Congenital bilateral perisylvian syndrome: a rare cause of epilepsy

Trishalla Sharma, Gauri Chauhan, Tegsimran Duggal, A. K. Bhardwaj


Congenital bilateral perisylvian syndrome (CBPS) is an entity proven or diagnosed on basis of neuroimaging in the form of MRI (Magnetic Resonance Imaging). A case with classical triad of fascio- masticatory diplegia, epilepsy and mental retardation has been seen. We report a case of a 6 years old male child on intermittent treatment for seizures since 6 months presenting to us with abnormal movement, recurrent spitting and drooling of saliva with slurring of speech. Diagnosed on MRI with involvement of perisylvian location in temporal lobe. The etiology of epilepsy was justified and symptomatically treated.


Congenital bilateral perisylvian syndrome, MRI, Epilepsy, Speech

Full Text:



Hyong K. Congenital Bilateral Perisylvian Syndrome: Analysis of the first four reported Korean patients. Journal of Korean Medical Sciences. 1994;9;4:335-40.

Taneja. Congenital Bilateral Perisylvian Syndrome - A Case report. 2016.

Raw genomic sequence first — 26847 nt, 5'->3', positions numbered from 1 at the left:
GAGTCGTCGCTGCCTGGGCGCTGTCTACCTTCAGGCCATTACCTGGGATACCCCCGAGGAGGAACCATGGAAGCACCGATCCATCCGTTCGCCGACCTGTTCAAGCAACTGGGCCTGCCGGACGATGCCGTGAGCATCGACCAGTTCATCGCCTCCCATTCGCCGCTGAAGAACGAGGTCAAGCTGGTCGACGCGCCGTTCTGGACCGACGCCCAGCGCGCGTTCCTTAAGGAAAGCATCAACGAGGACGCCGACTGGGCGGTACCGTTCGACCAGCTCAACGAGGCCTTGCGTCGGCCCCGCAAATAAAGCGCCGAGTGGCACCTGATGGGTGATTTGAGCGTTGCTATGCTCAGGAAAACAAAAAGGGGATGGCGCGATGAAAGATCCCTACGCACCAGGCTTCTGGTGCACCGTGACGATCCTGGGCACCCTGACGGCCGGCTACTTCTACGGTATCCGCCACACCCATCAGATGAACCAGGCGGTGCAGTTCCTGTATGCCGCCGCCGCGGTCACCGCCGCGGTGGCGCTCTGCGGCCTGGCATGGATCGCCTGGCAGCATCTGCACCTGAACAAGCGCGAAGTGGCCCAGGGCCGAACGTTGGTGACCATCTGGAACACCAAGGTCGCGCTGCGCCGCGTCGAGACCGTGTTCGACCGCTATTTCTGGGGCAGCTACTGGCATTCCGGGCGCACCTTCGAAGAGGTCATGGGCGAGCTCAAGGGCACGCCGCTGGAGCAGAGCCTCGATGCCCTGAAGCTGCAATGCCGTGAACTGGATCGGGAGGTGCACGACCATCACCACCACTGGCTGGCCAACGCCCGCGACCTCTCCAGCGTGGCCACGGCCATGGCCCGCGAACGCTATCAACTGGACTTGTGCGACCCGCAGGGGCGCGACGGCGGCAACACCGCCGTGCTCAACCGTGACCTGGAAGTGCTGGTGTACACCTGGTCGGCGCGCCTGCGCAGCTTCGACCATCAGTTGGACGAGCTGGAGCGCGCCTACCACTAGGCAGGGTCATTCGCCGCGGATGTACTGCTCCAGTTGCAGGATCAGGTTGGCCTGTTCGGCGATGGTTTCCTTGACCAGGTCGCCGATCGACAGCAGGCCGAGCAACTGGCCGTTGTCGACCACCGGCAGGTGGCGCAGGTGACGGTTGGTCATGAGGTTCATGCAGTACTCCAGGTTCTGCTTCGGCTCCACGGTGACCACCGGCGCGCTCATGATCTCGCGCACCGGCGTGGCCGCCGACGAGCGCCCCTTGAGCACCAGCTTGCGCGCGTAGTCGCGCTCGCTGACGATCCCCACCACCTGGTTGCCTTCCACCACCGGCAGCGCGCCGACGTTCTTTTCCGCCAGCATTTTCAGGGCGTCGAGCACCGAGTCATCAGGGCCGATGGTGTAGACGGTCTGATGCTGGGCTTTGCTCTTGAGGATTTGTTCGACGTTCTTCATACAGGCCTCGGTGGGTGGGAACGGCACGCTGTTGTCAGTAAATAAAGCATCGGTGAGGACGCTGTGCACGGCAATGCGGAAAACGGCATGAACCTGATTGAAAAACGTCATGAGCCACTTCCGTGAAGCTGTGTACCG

Kuzniecky R, Arderman F, Guerrini R. Congenital Bilateral Perisylvian Syndrome – The Study of 31 patients. Lancet. 1993;341:608-12.

Gowda AK, Mane RS, Kumar A. Congenital Bilateral Perisylvian Syndrome: case report and review of literature. J. Clin Neonatal. 2013;2(4):196-8.

Donders J, Mullarkey SK, Allchin J. Congenital Bilateral Perisylvian Syndrome: A case study. Clin Neuropsychol. 2009;23(2):276-85.

Hussain N. Congenital Bilateral Perisylvian Syndrome presenting with intractable seizures, Indian Pediatrics. 2007;44:543-5.

Andrea R. Early prenatal MR Imaging diagnosis of polymicrogyria AJNR. 2004;25:343-6.

Barkovich AJ. Syndromes of bilateral symmetrical polymicrogyria. AJNR Am J Neuroradiol. 1999;20(10):1814-21.

Margari L, Pressci A. Congenital Bilateral Perisylvian Syndromewith partial epilepsy. Brain Dev. 2005;27:53-7.